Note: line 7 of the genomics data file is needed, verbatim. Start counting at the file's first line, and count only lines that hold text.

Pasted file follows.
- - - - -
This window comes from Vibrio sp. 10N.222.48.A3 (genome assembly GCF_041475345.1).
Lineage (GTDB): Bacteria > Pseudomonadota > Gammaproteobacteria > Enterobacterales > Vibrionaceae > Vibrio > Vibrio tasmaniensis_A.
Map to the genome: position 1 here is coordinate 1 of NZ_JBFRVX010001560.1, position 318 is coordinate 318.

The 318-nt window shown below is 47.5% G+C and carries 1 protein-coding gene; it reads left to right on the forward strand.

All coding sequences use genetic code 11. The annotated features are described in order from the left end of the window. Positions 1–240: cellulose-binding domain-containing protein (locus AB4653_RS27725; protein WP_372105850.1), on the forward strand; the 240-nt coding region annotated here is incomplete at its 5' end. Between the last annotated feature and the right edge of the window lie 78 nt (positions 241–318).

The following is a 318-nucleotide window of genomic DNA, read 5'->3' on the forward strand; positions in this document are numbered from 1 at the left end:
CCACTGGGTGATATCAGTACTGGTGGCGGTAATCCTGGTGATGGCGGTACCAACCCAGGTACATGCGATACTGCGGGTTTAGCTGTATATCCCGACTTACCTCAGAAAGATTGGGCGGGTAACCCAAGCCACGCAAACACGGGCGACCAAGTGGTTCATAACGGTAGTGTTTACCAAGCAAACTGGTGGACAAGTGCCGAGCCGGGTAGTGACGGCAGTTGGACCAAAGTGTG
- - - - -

CCACTGGGTGATATCAGTACTGGTGGCGGTAATCCTGGTGATGGCGGTACCAACCCAGGTACATGCGATACTGCGGGTTTAGCTGTATATCCCGACTTACCTCAGAAAGATTGGGCGGGTAACCCAAGCCACGCAAACACGGGCGACCAAGTGGTTCATAACGGTAGTGTTTACCAAGCAAACTGGTGGACAAGTGCCGAGCCGGGTAGTGACGGCAGTTGGACCAAAGTGTG